A mother and her cubs begin to wake from their nap and are very cuddly.

A mother and her cubs begin to wake from their nap and are very cuddly.

A mother and her cubs sleep together peacefully on a log.

A mother and her cubs sleep together peacefully on a log.

            The next day, the 24th, we found the mom and two spring cubs in the grass again!  It is nice to get them in a more natural setting than on the beach.  The cubs have gotten calmer since we’ve been here and don’t mind us being around.  They eventually went to the beach, and we left to go find other bears.  We found the mom that had three cubs, but now she only had two.  Nature is tough on bear cubs, and less than 50% make it sadly.  The two cubs were still just as playful as before, and really gave us a good show.  That evening the two yearling cubs really gave us a special showing though.  They had been very non-active cubs, but that changed tonight.  They were running everywhere and standing and play fighting like crazy.  It’s like they finally had some sugar and were ready to play.  They could really move across the sedge flats and cover some ground in a hurry.  It was hard for us to keep up with them because they were moving so much!  What an incredible last full day!  I didn’t know how I was going to be able to keep finding better photographic opportunities for my group, but they continued to come.

Two yearling cubs go after one another.

Two yearling cubs go after one another.

            Before we left on the 25th a few of us went out and were able to get the two yearling cubs playing some more.  I’m glad those cubs were finally coming to life.  After 10 days of going hard, I was exhausted.  I got some absolutely incredible photos, and was so glad to be able to put my clients in some great situations!  Even though I was exhausted, I didn’t have any time and had to get back to Skagway.  I did my best to not think about the gallery while in Skagway, but it still was on my mind.  We were off the grid, so I couldn’t check, which was nice in a way.  After taking a nap in Anchorage I got on the road and drove half way, slept in my car, and then finished the drive the next day.  Summers are busy in Alaska and there is no time to rest.  I was happy to hear how the gallery went while I was gone and that my friend had made some sales while I was gone.

I’m so glad Lake Clark was an absolutely fantastic trip, and was looking forward to going through all the great shots I took while there.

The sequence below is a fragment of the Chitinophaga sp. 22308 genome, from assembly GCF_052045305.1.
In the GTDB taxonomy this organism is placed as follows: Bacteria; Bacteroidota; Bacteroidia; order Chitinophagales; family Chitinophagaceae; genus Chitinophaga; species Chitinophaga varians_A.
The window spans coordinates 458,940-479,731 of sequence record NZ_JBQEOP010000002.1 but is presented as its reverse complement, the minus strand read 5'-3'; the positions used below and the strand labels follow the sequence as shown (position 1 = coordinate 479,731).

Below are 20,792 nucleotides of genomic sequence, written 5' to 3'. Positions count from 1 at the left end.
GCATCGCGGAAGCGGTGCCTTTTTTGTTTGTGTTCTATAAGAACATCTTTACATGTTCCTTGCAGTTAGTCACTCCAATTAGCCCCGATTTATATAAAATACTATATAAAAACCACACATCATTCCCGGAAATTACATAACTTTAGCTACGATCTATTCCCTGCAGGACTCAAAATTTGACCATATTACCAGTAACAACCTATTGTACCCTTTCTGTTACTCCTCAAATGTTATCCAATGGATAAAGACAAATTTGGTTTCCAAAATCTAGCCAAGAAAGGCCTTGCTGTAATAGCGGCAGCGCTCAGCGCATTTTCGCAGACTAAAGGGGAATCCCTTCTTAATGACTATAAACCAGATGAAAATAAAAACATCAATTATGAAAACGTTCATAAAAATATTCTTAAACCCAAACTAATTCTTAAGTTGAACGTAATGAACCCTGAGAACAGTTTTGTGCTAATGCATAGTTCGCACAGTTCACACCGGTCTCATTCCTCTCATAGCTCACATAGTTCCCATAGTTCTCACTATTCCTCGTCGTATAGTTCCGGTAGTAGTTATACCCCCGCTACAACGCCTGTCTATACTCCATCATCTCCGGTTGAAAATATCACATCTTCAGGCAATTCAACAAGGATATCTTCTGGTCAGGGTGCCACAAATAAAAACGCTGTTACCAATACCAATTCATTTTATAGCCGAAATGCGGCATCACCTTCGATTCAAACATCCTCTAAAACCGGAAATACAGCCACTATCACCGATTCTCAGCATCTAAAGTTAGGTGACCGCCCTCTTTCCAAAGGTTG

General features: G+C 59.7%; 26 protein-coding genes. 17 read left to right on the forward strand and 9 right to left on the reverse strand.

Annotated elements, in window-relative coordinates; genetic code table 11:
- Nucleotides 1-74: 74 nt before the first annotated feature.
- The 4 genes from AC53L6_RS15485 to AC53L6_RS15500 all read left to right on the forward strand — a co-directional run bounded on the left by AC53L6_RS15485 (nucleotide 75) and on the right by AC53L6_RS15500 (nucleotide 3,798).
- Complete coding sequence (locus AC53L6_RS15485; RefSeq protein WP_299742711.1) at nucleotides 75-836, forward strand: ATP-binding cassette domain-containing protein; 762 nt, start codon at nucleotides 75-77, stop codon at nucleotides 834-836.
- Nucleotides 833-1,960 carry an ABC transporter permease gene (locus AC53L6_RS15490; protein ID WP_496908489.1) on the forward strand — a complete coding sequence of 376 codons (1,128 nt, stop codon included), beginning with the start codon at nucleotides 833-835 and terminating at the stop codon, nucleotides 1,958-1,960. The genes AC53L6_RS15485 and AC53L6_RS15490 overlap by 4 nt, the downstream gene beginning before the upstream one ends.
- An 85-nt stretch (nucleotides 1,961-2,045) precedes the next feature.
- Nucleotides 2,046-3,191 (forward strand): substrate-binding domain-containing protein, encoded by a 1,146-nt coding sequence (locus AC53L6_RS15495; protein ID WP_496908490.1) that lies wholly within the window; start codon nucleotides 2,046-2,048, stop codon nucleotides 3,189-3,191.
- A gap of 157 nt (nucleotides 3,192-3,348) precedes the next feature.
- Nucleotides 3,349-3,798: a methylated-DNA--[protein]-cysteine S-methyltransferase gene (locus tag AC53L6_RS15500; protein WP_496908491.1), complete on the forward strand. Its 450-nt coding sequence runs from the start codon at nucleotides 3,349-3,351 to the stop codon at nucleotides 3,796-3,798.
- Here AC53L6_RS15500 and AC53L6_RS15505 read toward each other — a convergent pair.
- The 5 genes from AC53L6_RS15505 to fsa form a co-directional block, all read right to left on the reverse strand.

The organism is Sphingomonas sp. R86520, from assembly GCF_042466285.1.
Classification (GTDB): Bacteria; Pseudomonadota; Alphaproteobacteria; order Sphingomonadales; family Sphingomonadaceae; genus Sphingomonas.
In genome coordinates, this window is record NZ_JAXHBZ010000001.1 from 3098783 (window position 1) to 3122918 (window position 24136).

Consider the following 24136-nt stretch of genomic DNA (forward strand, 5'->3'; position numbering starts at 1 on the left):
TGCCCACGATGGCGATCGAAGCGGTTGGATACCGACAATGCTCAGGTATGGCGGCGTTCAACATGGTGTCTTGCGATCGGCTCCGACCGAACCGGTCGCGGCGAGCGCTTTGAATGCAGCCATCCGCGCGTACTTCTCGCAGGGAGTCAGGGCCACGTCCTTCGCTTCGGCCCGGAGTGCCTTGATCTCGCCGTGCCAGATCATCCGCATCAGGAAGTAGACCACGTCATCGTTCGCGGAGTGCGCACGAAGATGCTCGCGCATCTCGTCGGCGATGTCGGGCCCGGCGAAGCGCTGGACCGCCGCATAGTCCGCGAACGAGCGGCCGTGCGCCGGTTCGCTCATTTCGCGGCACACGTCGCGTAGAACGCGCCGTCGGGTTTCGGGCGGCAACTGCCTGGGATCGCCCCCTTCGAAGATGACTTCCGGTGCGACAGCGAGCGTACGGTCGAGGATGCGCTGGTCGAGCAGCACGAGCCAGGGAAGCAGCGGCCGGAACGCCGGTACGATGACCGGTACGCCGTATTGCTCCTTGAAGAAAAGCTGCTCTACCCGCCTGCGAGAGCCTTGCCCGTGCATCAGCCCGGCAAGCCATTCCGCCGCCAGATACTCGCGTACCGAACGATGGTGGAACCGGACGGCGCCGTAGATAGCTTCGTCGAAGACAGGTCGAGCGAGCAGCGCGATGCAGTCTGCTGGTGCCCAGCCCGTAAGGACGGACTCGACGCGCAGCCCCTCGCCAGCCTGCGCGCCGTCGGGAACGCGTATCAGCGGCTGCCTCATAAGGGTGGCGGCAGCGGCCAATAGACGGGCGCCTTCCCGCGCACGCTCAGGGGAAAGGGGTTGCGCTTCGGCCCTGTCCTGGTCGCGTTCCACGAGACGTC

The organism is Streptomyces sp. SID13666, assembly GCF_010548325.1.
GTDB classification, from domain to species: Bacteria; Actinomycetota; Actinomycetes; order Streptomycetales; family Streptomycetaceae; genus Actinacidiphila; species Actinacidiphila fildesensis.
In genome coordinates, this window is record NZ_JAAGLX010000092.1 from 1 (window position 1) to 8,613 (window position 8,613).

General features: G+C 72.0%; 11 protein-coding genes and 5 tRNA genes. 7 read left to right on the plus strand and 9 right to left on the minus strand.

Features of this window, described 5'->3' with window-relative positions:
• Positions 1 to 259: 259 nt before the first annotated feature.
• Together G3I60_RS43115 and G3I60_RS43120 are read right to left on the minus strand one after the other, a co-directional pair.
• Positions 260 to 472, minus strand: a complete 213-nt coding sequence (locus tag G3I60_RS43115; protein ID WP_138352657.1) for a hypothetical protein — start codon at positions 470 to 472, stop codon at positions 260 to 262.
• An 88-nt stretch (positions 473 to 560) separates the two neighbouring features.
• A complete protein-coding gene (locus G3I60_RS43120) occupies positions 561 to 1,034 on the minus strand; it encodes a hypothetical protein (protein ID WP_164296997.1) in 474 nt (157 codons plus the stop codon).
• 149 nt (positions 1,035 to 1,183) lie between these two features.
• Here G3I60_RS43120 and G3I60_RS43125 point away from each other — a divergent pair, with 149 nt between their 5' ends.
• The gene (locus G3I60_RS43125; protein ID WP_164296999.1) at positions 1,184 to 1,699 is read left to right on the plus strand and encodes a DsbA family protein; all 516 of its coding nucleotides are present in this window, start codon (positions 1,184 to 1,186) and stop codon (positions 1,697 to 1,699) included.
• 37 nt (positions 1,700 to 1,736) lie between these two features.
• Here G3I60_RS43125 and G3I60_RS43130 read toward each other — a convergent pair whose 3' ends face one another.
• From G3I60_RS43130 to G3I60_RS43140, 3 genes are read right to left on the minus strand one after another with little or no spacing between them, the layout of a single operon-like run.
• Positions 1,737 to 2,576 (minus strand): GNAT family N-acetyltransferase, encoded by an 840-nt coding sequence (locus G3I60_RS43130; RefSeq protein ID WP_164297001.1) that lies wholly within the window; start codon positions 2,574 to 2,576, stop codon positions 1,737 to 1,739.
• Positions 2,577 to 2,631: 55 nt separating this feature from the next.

Yellowstone Workshop

           On January 30th, my first winter in Yellowstone photography workshop officially began when Robbie and I picked up our first client at 1:30 p.m.at the airport.  She was from Germany, and then we went and picked up three people from Italy and one guy from Michigan.  We each drove a vehicle to West Yellowstone to give us flexibility during the workshop and more space.  That night we met for dinner and went over the final details and got everyone excited for the week, and particularly for the next day.

           Everyone was ready to go in the morning, and at 6:45 a.m. our snowcoach pulled up, and my buddy Grahm was driving it.  It was 15 degrees, and we were going to spend the day on the snowcoach looking for wildlife along the Madison River, but particularly hoping to find a bobcat.  We found river otters swimming around in the morning, which was neat.  I had never seen them on the Madison before.  We also saw a lot of coyotes and a few red fox, but no bobcat.  There were a few good photographic opportunities for our first day, so that was good!  We will be on the snowcoach three more days, so we will have many more opportunities for the bobcat and other wildlife.

           It was -25 degrees when we woke up on February 1st, so we decided to head toward old faithful and look for frosty covered bison.  When it is that cold, and bison are hanging out in the thermal areas, there fur will become covered in frost.  It was very foggy in the thermal areas, and that was great for us!  We found a number of groups of frosty bison, but I finally saw a group I really liked.  We walked out 100 yards to them and got great shots of them as they moved around!  They moved on, and we photographed some of the beautiful landscape on the cold morning.  We spent the entire morning with frosty bison and got great pictures!  The afternoon was spent on the Madison again, but still the bobcat still eluded us.  The morning was terrific though!

A bison heavily covered in frost moves my way on a -25 degree morning.

A bison heavily covered in frost moves my way on a -25 degree morning.